• I ride mainly on paved or compacted pea gravel paths. My biggest lesson learned is crossing roads from the paths. Most of the roads we cross are rural county two lane with 45-55 mph speed limits. So you really need to judge the traffic carefully. a few months ago I came very close to being hit by an oncoming car and it was all my fault.

    The bike path had a slight rise at the highway crossing and I was hold the trike in place using the pedals to prevent rollong back as I waited for traffic to clear. There also is a slight rise in the hightway so approaching cars need to be seen prior to the rise. I thought it was clear and began to pedal forward and immediatly realized I had not downshifted and was going way to slow for crossing the road and along comes a car and lucky for me the drive sees me and swerves into the other lane to pass behind me vs hitting me.

    My wife was with me on her conventional bike and after seeing me almost pasted to the cars front end she chewed my ass out loudly as she was crying and I understood I really messed up and also was very lucky.

    So now at those type intersections I first make sure I'm downshifted correctly as I approach and also at times dismount to see better down the roar and just walk the trike across if neccessary. I know dismounting may be difficult for many of us but it also could be a wise move at times. There just are many scenarios where all the lights, flags banners, day glo clothing, education etc. will not help you one bit and although we need to look at the motorized operator with caution it can be our error not theirs.

  • I found I would rather ride the safe path along the golf course (4.5 miles) more times a week than go on a long ride only once a week.  I have been able to do it consecutive days which is pretty amazing consider my knees.  Taking a longer ride would require either crossing a 6-lane divided highway or putting the bike in my car (it no longer fits due to the larger tires and wheels).

    It's late December and we are expecting a week of weather in the 80s so I will be riding as often as possible!
  • I agree. Sometimes the shorter but safer bike paths and trails are a better choice. There happens to be one of those planned communities fairly close to me with close to a hundred miles worth of bike paths, but like Florida_bound getting there is the crux of the problem.
  • edited December 2015
    Robbie8800, TCEd and Florida_bound, thanks for your wisdom and experiences.

    Sometimes those close, short rides are definitely as good as longer ones.  Short rides are especially good if you're getting familiar with your trike.  Smoother comfortable shifting and braking comes only with experience.  When I changed cranksets I had to get familiar with shifting all over again.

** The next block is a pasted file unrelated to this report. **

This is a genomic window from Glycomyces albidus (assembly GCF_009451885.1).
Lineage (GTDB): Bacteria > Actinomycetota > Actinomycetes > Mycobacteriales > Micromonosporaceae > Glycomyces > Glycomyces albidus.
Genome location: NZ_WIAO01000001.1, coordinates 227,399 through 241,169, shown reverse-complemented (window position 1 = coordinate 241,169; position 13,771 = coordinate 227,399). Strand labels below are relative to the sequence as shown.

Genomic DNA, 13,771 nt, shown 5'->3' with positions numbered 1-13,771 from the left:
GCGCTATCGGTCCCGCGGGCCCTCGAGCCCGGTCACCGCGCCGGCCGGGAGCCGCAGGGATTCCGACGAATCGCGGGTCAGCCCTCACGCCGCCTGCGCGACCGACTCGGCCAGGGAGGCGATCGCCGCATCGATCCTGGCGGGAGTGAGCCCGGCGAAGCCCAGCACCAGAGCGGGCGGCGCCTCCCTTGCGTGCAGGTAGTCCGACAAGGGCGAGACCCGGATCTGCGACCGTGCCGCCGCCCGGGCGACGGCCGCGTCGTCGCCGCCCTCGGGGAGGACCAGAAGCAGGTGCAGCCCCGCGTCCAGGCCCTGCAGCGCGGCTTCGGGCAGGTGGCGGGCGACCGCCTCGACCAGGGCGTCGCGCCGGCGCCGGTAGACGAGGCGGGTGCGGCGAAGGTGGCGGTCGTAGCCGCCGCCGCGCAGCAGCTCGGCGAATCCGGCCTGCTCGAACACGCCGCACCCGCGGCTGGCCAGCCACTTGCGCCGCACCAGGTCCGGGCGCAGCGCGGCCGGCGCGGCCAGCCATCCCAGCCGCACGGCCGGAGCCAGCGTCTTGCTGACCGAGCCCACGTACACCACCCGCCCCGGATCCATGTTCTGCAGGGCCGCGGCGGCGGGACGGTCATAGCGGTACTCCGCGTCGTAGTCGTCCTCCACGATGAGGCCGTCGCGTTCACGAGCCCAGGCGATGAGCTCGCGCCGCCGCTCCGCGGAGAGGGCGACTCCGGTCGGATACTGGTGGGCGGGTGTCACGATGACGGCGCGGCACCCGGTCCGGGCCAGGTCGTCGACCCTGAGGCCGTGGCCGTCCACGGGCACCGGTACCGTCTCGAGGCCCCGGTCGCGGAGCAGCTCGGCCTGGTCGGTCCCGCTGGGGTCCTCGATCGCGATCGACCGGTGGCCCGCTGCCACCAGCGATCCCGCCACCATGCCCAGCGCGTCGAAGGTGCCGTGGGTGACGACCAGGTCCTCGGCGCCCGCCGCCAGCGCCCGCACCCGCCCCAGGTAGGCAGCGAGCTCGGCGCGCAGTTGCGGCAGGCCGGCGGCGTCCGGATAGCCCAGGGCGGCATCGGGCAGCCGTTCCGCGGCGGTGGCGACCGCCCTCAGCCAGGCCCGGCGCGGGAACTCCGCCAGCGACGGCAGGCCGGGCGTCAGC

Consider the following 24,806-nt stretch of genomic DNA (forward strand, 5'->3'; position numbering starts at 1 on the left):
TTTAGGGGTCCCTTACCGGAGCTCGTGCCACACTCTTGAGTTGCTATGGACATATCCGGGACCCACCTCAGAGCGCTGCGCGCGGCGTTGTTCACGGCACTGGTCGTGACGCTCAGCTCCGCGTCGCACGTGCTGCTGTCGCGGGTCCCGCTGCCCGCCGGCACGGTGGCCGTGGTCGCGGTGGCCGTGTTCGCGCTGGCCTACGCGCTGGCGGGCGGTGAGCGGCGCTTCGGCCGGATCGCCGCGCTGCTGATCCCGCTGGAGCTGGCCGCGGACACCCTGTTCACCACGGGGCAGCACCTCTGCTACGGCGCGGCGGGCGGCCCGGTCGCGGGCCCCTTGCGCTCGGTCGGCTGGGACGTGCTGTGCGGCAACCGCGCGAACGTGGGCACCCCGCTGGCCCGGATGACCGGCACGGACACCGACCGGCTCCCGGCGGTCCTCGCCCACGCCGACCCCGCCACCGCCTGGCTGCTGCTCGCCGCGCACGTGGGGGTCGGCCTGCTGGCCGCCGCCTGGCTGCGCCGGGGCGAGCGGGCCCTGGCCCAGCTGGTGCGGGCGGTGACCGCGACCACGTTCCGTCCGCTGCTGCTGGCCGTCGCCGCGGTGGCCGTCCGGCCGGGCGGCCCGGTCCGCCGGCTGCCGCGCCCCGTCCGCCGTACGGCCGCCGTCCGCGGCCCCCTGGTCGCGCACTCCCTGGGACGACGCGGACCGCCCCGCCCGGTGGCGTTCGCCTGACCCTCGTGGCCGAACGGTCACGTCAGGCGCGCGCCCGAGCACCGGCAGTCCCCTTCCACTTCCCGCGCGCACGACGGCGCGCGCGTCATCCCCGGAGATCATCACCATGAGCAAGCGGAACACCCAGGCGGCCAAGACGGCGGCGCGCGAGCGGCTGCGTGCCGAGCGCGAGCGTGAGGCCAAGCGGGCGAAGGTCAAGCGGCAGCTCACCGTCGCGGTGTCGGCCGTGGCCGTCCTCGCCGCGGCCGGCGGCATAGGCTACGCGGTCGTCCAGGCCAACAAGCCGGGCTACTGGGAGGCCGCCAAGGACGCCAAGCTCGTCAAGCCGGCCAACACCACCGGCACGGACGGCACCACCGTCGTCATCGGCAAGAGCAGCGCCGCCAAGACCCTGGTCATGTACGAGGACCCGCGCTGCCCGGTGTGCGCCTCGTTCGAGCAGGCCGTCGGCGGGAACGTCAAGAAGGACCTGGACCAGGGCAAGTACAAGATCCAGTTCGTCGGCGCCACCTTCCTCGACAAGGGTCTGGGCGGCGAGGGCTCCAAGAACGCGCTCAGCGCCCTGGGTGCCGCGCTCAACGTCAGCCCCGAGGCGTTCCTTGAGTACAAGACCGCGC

Screaming down an incline and/or into a curve is not a good time to practice braking.  Just like a new car you need to get the feel of how your trike behaves under different conditions.  Do the left and right brakes respond evenly or do some adjustments need to be made.  What was the pucker factor?

    My Rambler sits higher off the ground than some trikes so I have to slow down or lean more when I go into a curve.  It was spooky the first time a wheel lifted off the ground.  I became a lot more mindful after that happened.

    I like robbie8800's suggestions for courtesy, predictability, consistency and picking times to ride when the traffic is not so heavy.  Motor vehicle drivers during rush hour can be seriously distracted.  Like TCEd said, we cannot assume anything about vehicles on the roadway. And, I've found myself getting ready to cross a road and I'm in too high a gear to move quickly.  Oh, @#$%!  I think about those times and I get the heeby-jeebies. Now I'm very, v-e-r-y careful to shift before I get into a situation.  I'm much wiser now, but wisdom only comes on the installment plan. @-)

    Florida_bound, and robbie8800, I'll take several short rides any time rather than one long, long ride.  I go crazy if I can't ride after two or three days.  Not too long ago it was threatening rain so I rode my immediate neighborhood until it began to sprinkle.  It gave me a chance to practice shifting and braking into turns.  It was time well spent.

    I forgot to mention TCEd's lesson in visibility.  If you can't see them, they can't see you and they're  moving a whole lot faster than you.  Adrenaline seems to compensate at times, but it's the reality of looking back at the situation that makes a lasting impression. I've been there and done that.